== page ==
71% Say Middle East Peace Agreement Must Recognize Israel’s Right to Exist
Voters continue to believe strongly that a Middle East peace treaty must include an acknowledgement by Palestinians of Israel’s right to exist, but there’s very little confidence that there ever will be peace between Israelis and Arabs.
The latest Rasmussen Reports national telephone survey shows that 71% of Likely U.S. Voters believe that Palestinian leaders should be required to acknowledge Israel’s right to exist as a Jewish state. Just eight percent (8%) disagree and say this is not essential for a Middle Eastern peace agreement. Another 21% are not sure. (To see survey question wording, click here.)
While considered essential, polling last fall found that 64% of voters believe such recognition from the Palestinians is unlikely.
Whatever the terms of an agreement, only 15% of voters think it is even somewhat likely that there ever will be peace between Israel and the Arab world, and that includes just two percent (2%) who say it’s Very Likely. Seventy-eight percent (78%) think peace between the two long-time enemies is unlikely, with 27% who say it is Not At All Likely.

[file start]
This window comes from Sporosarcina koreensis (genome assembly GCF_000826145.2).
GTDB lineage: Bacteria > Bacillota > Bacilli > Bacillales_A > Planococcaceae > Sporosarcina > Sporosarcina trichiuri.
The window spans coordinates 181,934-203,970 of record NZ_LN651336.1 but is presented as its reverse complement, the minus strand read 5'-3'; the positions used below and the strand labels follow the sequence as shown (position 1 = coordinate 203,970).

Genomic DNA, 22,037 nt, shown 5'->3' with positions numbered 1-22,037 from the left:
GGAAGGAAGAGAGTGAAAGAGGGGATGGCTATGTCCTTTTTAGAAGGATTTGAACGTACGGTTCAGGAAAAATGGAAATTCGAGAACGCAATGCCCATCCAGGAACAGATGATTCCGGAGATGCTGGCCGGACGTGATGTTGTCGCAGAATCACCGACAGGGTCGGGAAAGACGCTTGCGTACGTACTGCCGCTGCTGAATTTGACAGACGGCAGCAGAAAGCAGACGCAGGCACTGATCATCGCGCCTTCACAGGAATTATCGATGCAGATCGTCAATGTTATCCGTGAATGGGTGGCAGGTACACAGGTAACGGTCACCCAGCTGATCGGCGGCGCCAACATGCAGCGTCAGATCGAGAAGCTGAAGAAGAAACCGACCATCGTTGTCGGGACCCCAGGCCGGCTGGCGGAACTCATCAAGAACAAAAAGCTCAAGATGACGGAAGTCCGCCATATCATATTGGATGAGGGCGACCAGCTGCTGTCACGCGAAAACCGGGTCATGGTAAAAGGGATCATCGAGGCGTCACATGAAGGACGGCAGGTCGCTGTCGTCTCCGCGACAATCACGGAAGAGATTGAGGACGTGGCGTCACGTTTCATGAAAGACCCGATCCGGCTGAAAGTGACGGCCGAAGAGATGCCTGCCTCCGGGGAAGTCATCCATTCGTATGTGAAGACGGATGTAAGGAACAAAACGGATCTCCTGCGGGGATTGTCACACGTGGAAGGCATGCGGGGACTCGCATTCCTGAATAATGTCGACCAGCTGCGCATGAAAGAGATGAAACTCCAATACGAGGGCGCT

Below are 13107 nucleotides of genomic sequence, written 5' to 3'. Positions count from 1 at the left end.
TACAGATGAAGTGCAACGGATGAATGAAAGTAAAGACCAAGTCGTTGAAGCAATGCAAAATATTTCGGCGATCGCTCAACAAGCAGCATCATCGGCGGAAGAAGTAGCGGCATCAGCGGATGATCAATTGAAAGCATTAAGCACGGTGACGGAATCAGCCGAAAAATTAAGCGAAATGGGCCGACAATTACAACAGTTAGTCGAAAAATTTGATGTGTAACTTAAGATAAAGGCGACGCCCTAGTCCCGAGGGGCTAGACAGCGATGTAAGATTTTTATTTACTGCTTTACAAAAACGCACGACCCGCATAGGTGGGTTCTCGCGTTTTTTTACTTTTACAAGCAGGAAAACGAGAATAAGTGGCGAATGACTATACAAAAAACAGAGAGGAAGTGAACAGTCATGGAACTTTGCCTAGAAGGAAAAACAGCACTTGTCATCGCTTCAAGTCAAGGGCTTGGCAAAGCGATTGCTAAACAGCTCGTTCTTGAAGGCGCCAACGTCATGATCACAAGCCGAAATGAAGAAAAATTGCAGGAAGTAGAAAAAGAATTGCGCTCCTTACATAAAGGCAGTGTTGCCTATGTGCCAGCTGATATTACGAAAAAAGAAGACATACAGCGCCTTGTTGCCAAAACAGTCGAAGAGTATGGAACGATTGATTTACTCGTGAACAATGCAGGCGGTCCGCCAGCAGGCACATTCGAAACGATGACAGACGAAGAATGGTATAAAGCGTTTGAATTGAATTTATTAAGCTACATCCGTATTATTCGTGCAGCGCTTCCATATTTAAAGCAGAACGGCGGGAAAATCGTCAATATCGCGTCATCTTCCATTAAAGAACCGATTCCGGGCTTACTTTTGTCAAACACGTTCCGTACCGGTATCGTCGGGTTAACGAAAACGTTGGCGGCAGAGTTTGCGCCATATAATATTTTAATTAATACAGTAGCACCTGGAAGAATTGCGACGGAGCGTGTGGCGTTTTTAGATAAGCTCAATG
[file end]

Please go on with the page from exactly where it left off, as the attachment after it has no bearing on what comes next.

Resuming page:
This survey was taken prior to President Obama’s new Middle East initiative announced Thursday that requires recognition of Israel’s right to exist but also says Israel’s borders should be limited to those it held prior to the 1967 Six-Day War. Most voters think the growing political unrest in the Arab world, further encouraged by the president’s plan, is putting Israel at greater risk in both the short- and long-term.
Voters feel less strongly about requiring Israel to recognize the creation of an independent Palestinian state as part of any peace agreement. Only 57% supported that requirement in June 2009.
Israel’s insistence on building new settlements in disputed Palestinian territory has heightened tensions between the two sides. A plurality (49%) of voters think Israel should be required to stop those settlements as part of a peace deal with the Palestinians.
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The survey of 1,000 Likely Voters nationwide was conducted on May 17-18, 2010 by Rasmussen Reports. The margin of sampling error is +/- 3 percentage points with a 95% level of confidence. Field work for all Rasmussen Reports surveys is conducted by Pulse Opinion Research, LLC. See methodology.
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